With a number of multiple sclerosis patients heading to clinics overseas for the "liberation treatment," some members of the MS Society of Canada have found themselves in a quandary: follow the Society's advice and wait for more evidence about the treatment, or break ranks and try it anyway.

Julie Goodwin is one of those who have been forced to make the choice. She has a progressive form of MS and recently moved to an electric wheelchair.

Goodwin is a mother of two, living in Guelph, Ont. She's also the chair the MS Society chapter in Wellington County.

Goodwin heard months ago about the liberation treatment, developed by Italian surgeon Dr. Paolo Zamboni. Zamboni theorizes that blocked neck and chest veins -- a condition he calls CCSVI (chronic cerebrospinal venous insufficiency) -- contributes to MS. He believes that opening the veins with angioplasty can provide some relief of symptoms.

The MS Society of Canada's position is that while Zamboni's theories are of great interest, they want to see more evidence that CCSVI is real and connected to MS. They also want to be assured that the liberation treatment is safe and effective before recommending it to patients. They're advising patients to await the results of trials already underway, results that should be available in about two years.

Despite the MS Society's stance, Goodwin has decided to try the hotly debated treatment.

"I just really feel I can't wait indefinitely," she tells CTV News. "My symptoms are getting more severe. I have been spending more and more time needing the assistance of this wheelchair."

"If it happens in Canada, when it happens in Canada, fantastic. But how long do I have to wait for that?" she adds. "I can't afford to wait. My family can't afford to wait."

So Goodwin has booked a treatment at a clinic in Poland for early December.

Until a few days ago, she wasn't going to tell her national leadership about her plans. But when she mentioned it to fellow patients at a local MS meeting, word spread. And when CTV News called, Goodwin decided to speak out.

"They are still really being cautious to the point of utter frustration," Goodwin says of the Society.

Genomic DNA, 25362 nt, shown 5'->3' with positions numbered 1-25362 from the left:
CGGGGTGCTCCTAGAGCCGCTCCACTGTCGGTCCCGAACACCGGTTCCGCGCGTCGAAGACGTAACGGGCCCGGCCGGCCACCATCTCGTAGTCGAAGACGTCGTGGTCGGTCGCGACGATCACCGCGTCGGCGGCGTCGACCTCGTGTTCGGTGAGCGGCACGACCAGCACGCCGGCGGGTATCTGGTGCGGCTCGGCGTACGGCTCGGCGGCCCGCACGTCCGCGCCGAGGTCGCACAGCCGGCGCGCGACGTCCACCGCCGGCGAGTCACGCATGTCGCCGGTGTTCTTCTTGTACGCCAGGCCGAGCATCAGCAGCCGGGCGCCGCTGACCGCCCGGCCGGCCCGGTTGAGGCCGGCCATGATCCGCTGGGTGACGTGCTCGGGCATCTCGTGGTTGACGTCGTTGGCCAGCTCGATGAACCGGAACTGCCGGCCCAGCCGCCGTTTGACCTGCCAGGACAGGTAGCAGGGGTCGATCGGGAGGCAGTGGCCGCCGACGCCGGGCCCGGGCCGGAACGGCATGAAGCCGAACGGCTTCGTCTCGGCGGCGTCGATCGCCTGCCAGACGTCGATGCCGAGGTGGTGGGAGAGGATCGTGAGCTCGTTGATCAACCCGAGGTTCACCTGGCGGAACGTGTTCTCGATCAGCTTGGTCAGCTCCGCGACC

She says the Society's position is not in touch with a membership that wants active treatment studies as soon as possible.

"I think that their position should be revisited. I think they should move forward, and really, encourage a valid study being done within Canada," she says.

Goodwin says she hopes her speaking out will grab attention.

"I think I have more influence, and more impact in my position. I like that I am helping people and helping myself," she says.

Goodwin is not alone. There are now several MS Society chapter leaders across Canada defying the national position, often after seeing other patients returning from foreign clinics -- some reporting improvements in balance, energy and vision.

Frank Van Oirschot, vice-chair of the Chatham-Kent MS Society chapter for eight years, is determined to send his daughter Pam for treatment at a U.S. clinic. Pam has progressed to a point where she now lives in a long-term-care facility that helps her with feeding and bathing. There are no treatments for her progressive form of MS.

"We have between 20 and 17 people who are going, or who have had it done, and every one of them has shown a marked improvement in their life and functions and everything. So we are hoping the same for Pam. But we can't get that across to the MS Society," he says.

In a statement to CTV, the MS Society of Canada says that it honours the right of personal choice.

"We recognize that the decision to seek treatment of any kind is a personal one and we respect these decisions. The MS Society is committed to accelerating the research process so that we can get to definitive answers on CCSVI as quickly as possible," the statement reads.

Jamie Chalmers, a 40-year-old patient with relapsing-remitting MS, says these stories illustrate the cracks within the MS Society ranks. He hopes to try the liberation treatment at a U.S. clinic and finds the fact that MS community leaders are going for treatment a bit "shocking."

"When we see our chapter presidents going for liberation, they are basically breaking rank from their superiors. It tells us little guys: we have to break ranks too," he says.

Neither Goodwin nor Oirschot plan to quit their volunteer roles with the MS Society, but they say they are hoping their stories add to the discussion of whether the Society needs to change its position.

With a report from CTV medical specialist Avis Favaro and producer Elizabeth St. Philip